A leading independent label with some serious attitude…
By Roy Gregory
Record Labels are a bit like audio companies: the major producers get most of the attention, even if it’s the fringe players that often deliver the most interesting product. With that in mind, we have instituted an occasional series to draw attention to lesser-known or over-looked record labels that produce consistently interesting and often excellent sounding recordings. But let’s be clear – the emphasis here is firmly on the music first. Superb sound is often a necessary partnering condition, but a great performance is what really matters. Not all recordings (or artists) are created equal, even within a single catalogue, but some fields are more fertile than others. The labels we feature are just that – promising collections worthy of your attention.
Founded in 1999, Alpha Classics is a multi-award-winning, independent record label from France – with a difference. Their mission statement claims commitment to “artistic projects that are demanding, bold and often off the beaten track.” It’s an attitude that is reflected in their artists as much as their recorded repertoire, the label boasting the likes of Santtu-Matias Rouvali, Patricia Kopatchinskaja, Barbara Hannigan, Sandrine Piau and Giovanni Antonini amongst their roster, performing music that stretches from the Renaissance to the 21st Century. It’s almost a who’s who of current committed eclectics and characters, performers responsible for some of the most exciting and entertaining concerts that I’ve attended. It’s a quality that extends to their recordings and the Rouvali/Gothenburg S.O. Sibelius cycle (for example) has featured regularly in reviews, not least because it challenges musical assumptions and therefore a system’s performance in equal parts. But in choosing discs that encapsulate the label’s output, it’s another Sibelius recording I’ve picked.
Sibelius Violin Concerto in D Minor
Rautavaara Violin Concerto
Tobias Feldman (Violin)
Jean-Jacques Kantorow (Cond.)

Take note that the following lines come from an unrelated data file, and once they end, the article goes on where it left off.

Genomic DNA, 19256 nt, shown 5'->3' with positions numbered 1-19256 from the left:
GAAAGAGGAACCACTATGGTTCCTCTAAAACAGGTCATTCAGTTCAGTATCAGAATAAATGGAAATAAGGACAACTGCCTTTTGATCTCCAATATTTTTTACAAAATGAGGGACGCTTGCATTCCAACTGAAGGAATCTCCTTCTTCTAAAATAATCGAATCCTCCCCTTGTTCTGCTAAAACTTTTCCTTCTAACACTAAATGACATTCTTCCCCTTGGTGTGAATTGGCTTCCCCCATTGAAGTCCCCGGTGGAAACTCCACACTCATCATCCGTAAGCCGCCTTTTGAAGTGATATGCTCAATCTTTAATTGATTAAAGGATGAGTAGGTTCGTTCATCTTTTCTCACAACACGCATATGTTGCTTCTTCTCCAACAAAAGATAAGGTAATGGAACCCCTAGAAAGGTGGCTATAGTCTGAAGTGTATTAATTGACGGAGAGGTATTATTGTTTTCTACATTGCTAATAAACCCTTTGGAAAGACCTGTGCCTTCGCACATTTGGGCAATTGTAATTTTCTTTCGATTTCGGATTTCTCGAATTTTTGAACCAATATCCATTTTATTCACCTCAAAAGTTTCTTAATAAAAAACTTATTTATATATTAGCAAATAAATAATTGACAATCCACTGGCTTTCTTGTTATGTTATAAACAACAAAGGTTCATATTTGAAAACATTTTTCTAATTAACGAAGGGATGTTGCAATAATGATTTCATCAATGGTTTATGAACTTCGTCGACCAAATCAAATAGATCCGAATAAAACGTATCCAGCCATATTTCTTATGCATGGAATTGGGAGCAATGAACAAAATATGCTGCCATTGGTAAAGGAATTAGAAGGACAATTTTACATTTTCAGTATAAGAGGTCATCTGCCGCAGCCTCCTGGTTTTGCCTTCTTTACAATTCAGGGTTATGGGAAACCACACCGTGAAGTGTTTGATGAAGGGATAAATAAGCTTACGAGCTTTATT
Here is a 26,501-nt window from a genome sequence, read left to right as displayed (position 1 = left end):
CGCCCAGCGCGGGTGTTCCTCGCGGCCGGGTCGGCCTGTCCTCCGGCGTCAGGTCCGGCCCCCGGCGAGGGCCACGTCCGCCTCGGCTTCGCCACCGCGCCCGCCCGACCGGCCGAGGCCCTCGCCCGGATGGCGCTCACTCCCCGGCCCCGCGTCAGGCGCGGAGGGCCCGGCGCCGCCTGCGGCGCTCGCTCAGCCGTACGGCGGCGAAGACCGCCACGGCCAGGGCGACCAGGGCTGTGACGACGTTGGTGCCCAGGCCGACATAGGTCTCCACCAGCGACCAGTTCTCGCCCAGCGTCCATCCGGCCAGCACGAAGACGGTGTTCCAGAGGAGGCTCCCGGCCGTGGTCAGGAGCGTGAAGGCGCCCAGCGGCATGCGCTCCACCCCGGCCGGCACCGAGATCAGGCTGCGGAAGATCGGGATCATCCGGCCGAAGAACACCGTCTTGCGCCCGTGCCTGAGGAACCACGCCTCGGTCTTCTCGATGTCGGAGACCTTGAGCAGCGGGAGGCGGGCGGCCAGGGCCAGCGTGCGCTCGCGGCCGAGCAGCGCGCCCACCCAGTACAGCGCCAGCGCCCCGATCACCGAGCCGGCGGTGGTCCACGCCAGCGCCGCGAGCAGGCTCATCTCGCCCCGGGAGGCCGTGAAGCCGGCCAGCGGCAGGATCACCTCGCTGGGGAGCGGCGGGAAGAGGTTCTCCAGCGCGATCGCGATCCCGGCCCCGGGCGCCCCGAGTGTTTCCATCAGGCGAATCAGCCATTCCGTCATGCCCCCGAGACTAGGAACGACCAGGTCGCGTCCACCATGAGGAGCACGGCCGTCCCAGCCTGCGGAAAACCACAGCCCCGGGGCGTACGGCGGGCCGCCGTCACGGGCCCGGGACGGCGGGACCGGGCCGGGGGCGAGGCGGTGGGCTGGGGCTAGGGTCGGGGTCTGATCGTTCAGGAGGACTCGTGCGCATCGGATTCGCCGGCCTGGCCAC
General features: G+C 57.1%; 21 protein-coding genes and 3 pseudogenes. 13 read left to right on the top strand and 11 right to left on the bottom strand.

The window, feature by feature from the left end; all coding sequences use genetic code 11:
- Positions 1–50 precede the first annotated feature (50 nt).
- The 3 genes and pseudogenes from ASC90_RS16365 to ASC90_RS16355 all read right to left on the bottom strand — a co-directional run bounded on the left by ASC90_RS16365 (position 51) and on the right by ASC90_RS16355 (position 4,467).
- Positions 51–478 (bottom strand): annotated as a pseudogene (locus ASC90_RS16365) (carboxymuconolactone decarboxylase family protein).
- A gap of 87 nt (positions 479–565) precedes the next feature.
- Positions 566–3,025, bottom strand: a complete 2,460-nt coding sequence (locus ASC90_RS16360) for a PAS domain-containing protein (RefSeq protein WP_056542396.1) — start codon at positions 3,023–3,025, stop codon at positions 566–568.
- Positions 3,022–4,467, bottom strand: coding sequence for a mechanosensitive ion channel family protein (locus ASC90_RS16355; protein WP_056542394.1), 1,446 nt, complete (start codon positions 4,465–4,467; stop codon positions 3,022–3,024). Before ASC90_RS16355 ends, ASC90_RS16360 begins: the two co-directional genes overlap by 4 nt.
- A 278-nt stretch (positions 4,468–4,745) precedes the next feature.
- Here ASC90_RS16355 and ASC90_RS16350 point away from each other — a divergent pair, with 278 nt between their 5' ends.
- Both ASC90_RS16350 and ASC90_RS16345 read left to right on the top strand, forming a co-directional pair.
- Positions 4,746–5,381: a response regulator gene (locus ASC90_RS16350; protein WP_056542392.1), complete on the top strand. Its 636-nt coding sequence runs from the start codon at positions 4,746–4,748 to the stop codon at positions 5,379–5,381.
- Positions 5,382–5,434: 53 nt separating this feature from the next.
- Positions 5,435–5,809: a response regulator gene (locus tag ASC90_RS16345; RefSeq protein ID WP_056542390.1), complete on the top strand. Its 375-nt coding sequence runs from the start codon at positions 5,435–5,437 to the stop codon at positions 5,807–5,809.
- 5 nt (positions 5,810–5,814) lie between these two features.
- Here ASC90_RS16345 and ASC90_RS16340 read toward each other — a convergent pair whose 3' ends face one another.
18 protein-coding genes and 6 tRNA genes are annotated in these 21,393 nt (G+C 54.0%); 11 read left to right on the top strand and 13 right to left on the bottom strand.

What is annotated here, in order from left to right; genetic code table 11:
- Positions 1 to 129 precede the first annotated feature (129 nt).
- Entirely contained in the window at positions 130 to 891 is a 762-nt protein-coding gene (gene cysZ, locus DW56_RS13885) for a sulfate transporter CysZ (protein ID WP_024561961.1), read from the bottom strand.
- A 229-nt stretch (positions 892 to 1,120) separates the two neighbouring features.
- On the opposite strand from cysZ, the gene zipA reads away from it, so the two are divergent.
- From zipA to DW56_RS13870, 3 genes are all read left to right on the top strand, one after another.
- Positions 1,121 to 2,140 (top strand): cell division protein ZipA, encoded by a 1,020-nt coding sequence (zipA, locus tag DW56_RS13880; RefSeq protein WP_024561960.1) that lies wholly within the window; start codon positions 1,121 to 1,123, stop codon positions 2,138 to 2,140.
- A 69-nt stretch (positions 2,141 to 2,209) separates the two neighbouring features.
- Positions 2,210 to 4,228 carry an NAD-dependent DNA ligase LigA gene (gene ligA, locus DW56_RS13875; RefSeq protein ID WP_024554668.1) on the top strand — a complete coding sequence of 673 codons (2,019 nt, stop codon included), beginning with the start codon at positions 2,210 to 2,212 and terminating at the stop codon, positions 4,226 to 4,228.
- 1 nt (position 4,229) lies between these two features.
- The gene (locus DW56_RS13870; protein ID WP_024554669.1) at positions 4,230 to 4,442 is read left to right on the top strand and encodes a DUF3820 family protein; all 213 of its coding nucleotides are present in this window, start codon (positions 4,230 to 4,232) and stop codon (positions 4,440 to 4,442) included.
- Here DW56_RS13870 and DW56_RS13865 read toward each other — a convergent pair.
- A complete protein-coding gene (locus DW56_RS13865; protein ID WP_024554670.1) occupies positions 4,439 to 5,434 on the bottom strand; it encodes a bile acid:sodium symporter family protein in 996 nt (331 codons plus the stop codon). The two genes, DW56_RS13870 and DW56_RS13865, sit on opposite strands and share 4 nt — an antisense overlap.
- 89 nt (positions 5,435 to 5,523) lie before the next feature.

Orchestra Philharmonique Royal De Liege
Alpha Classics CD 357
A young, rapidly rising soloist alongside a bona fide pillar of the French musical intelligentsia, is there a disc that’s more ‘Alpha’ than this one? Well – arguably my second choice, but we’ll get to that… In the meantime, Jean-Jacques Kantorow, Franco-Russian violinist and conductor (as well as father of tyro-pianist Alexander) leads Tobias Feldman through a balanced and surprisingly mature reading of the Sibelius, a little workmanlike through the first movement, waking up in the second and coming fully alive in a wonderful, third that gets the clumsy, romping rhythms just right. If it doesn’t challenge Wicks, Haendel or Batiashvili, it’s still an insightful and engaging listen, but one that leads you to the inevitable conclusion that what this disc is really all about is the opening piece, Rautavarra’s startling and other-worldly, two movement concerto.
The pairing with the Sibelius brings out the shared cultural background but also the close relationship between the two composers, Rautavarra being the first recipient (and the composer’s own choice) of the Sibelius scholarship. The musical parallels are clear, but so two are other influences, the changing world that Rautavaara encountered while studying at the Juilliard, the staccato and impressionistic music of Shostakovich. The result is at once detached and tense, with sporadic instrumental discussion and sparing use of the orchestra, creating a musical perspective that is as dramatic as it is engaging as it is demanding to play. Feldman, Kantorow and the Liege respond with just the right mix of controlled gusto and musical enthusiasm, creating a wonderfully compelling account of this seldom performed and even more seldom recorded work. While Rautavaara is finally starting to receive the attention he so richly deserves (the Hahn Paris album on DGG is a case in point) this disc still represents a hidden trea.